Obedience often means stepping out of our comfort zone and this exercise took me out of mine. Although talking about God with other believers and writing about Him in my blog fulfilled the letter of the assignment, it didn’t fulfill its spirit. Blessing someone when they sneeze or adding, ”God’s peace and joy,” to an email may be a start but they’re not the end of our Christian witness. Even though we’re called to proclaim the gospel to the world, many of us are hesitant to do that and our reticence is what prevents us from enjoying the richness of our faith. “To be a soul winner is the happiest thing in this world. And with every soul you bring to Jesus Christ, you seem to get a new heaven here upon earth,” are the words of evangelist Charles Spurgeon. His words tell us that he knew what it was to experience the abundant life in Christ; it’s “heaven here upon earth!”

It is our commitment to Jesus that brings His blessings and true commitment requires obedience, even when that means stepping forward in witness. We are blessed by God when we bless the lives of others and I can’t think of a better way to bless someone than to share the gospel message of God’s love and forgiveness. Obedience—abiding in Jesus and He in us—is the key to an abundant life of blessings.

It is the greatest pleasure of living to win souls to Christ. [Dwight L. Moody]

And if you faithfully obey the voice of the Lord your God, being careful to do all his commandments that I command you today, the Lord your God will set you high above all the nations of the earth. And all these blessings shall come upon you and overtake you, if you obey the voice of the Lord your God. [Deuteronomy 28:1-2 (ESV)]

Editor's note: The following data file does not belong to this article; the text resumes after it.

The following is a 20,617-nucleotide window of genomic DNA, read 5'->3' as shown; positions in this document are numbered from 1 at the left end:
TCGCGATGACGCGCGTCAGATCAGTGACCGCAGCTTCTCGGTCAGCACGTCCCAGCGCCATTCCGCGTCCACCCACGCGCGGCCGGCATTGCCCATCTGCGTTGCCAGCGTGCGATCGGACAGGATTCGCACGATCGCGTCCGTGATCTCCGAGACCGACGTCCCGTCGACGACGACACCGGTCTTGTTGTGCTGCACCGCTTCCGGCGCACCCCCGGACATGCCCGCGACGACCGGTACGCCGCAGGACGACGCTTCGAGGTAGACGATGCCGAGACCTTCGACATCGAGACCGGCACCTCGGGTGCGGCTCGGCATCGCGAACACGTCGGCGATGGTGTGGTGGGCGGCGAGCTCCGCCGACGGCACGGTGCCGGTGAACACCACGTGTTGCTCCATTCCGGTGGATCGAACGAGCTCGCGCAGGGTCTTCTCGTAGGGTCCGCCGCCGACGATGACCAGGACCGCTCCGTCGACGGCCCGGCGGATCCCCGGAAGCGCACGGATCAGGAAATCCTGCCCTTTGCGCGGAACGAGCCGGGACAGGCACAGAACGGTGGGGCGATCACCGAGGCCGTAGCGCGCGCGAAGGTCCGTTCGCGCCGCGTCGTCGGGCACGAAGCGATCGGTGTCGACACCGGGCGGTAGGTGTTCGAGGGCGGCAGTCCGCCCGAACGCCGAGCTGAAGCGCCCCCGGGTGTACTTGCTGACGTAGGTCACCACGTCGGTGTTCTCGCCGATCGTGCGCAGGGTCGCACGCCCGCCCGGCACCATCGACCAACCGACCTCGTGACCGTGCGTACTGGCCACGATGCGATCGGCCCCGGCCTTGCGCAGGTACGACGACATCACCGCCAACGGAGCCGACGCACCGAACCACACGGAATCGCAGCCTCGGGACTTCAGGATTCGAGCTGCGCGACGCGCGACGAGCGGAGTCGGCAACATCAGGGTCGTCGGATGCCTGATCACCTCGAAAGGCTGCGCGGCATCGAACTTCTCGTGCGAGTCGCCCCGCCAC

But he said, “Blessed rather are those who hear the word of God and keep it!” [Luke 11:28 (ESV)]

Copyright ©2020 jsjdevotions. All rights reserved.

NEVER A STRANGER

Keep on loving each other as brothers and sisters. Don’t forget to show hospitality to strangers, for some who have done this have entertained angels without realizing it! [Hebrews 13:1-2 (NLT)]

butterfly weedThe story has been told of a shoemaker who dreamt that Jesus would come to his shop the following day. His dream was so realistic that he washed his shop windows and dusted every shelf in preparation for his holy guest. The man patiently waited at his bench for the Lord to arrive but the only person to come through his door that morning was an old man seeking shelter from the icy winter rain. When the cobbler looked down at the man’s wet feet, he saw toes poking out of his beat-up shoes. Selecting a new pair of shoes, the shoemaker sat the old man down, dried off his feet, gave him a fresh pair of socks, and fitted him with the new shoes. When the rain stopped, the old man went on his way.